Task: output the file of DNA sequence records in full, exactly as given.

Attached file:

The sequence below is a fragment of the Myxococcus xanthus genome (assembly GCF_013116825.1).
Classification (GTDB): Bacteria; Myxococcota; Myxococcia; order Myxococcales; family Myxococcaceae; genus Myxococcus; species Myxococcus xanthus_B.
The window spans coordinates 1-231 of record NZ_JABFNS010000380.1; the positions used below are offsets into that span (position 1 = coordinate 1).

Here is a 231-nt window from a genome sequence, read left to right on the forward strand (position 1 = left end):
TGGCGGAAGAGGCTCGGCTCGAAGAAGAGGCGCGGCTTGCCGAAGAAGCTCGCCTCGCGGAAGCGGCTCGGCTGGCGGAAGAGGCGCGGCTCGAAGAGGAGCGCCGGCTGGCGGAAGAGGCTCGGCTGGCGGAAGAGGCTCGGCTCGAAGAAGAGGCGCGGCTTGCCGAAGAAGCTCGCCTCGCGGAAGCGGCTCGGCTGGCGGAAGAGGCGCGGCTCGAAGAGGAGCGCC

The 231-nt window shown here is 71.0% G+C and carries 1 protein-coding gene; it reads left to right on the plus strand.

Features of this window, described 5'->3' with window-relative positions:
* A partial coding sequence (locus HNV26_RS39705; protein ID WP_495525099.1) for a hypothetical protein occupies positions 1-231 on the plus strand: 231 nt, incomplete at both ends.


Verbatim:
The sequence below is a fragment of the Myxococcus xanthus genome (assembly GCF_013116825.1).
Classification (GTDB): Bacteria; Myxococcota; Myxococcia; order Myxococcales; family Myxococcaceae; genus Myxococcus; species Myxococcus xanthus_B.
The window spans coordinates 1-231 of record NZ_JABFNS010000380.1; the positions used below are offsets into that span (position 1 = coordinate 1).

Here is a 231-nt window from a genome sequence, read left to right on the forward strand (position 1 = left end):
TGGCGGAAGAGGCTCGGCTCGAAGAAGAGGCGCGGCTTGCCGAAGAAGCTCGCCTCGCGGAAGCGGCTCGGCTGGCGGAAGAGGCGCGGCTCGAAGAGGAGCGCCGGCTGGCGGAAGAGGCTCGGCTGGCGGAAGAGGCTCGGCTCGAAGAAGAGGCGCGGCTTGCCGAAGAAGCTCGCCTCGCGGAAGCGGCTCGGCTGGCGGAAGAGGCGCGGCTCGAAGAGGAGCGCC

The 231-nt window shown here is 71.0% G+C and carries 1 protein-coding gene; it reads left to right on the plus strand.

Features of this window, described 5'->3' with window-relative positions:
* A partial coding sequence (locus HNV26_RS39705; protein ID WP_495525099.1) for a hypothetical protein occupies positions 1-231 on the plus strand: 231 nt, incomplete at both ends.